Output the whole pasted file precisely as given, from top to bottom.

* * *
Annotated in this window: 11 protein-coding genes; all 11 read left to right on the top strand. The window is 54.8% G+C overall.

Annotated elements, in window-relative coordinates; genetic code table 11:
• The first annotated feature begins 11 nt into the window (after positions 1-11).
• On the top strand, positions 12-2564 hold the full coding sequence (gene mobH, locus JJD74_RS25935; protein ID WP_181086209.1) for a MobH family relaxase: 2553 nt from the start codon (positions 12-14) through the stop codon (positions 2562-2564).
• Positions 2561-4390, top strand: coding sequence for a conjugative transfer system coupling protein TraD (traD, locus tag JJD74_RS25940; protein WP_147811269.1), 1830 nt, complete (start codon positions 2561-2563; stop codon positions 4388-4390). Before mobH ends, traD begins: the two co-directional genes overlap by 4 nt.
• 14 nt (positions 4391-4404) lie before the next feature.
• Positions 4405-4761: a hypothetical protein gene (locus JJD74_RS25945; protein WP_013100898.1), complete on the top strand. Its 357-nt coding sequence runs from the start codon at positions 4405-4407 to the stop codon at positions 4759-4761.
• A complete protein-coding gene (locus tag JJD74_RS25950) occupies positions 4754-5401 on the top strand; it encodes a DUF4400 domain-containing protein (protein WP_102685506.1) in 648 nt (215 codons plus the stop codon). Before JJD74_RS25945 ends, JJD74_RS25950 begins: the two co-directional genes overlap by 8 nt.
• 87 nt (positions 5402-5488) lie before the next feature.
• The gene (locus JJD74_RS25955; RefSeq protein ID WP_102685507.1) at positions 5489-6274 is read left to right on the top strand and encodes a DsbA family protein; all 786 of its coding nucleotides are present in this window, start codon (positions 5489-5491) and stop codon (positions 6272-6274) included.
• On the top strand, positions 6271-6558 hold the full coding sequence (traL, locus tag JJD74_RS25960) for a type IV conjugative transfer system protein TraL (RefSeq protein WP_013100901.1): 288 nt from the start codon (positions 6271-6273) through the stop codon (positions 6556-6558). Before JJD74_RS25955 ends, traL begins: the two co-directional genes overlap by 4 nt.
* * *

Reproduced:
Annotated in this window: 11 protein-coding genes; all 11 read left to right on the top strand. The window is 54.8% G+C overall.

Annotated elements, in window-relative coordinates; genetic code table 11:
• The first annotated feature begins 11 nt into the window (after positions 1-11).
• On the top strand, positions 12-2564 hold the full coding sequence (gene mobH, locus JJD74_RS25935; protein ID WP_181086209.1) for a MobH family relaxase: 2553 nt from the start codon (positions 12-14) through the stop codon (positions 2562-2564).
• Positions 2561-4390, top strand: coding sequence for a conjugative transfer system coupling protein TraD (traD, locus tag JJD74_RS25940; protein WP_147811269.1), 1830 nt, complete (start codon positions 2561-2563; stop codon positions 4388-4390). Before mobH ends, traD begins: the two co-directional genes overlap by 4 nt.
• 14 nt (positions 4391-4404) lie before the next feature.
• Positions 4405-4761: a hypothetical protein gene (locus JJD74_RS25945; protein WP_013100898.1), complete on the top strand. Its 357-nt coding sequence runs from the start codon at positions 4405-4407 to the stop codon at positions 4759-4761.
• A complete protein-coding gene (locus tag JJD74_RS25950) occupies positions 4754-5401 on the top strand; it encodes a DUF4400 domain-containing protein (protein WP_102685506.1) in 648 nt (215 codons plus the stop codon). Before JJD74_RS25945 ends, JJD74_RS25950 begins: the two co-directional genes overlap by 8 nt.
• 87 nt (positions 5402-5488) lie before the next feature.
• The gene (locus JJD74_RS25955; RefSeq protein ID WP_102685507.1) at positions 5489-6274 is read left to right on the top strand and encodes a DsbA family protein; all 786 of its coding nucleotides are present in this window, start codon (positions 5489-5491) and stop codon (positions 6272-6274) included.
• On the top strand, positions 6271-6558 hold the full coding sequence (traL, locus tag JJD74_RS25960) for a type IV conjugative transfer system protein TraL (RefSeq protein WP_013100901.1): 288 nt from the start codon (positions 6271-6273) through the stop codon (positions 6556-6558). Before JJD74_RS25955 ends, traL begins: the two co-directional genes overlap by 4 nt.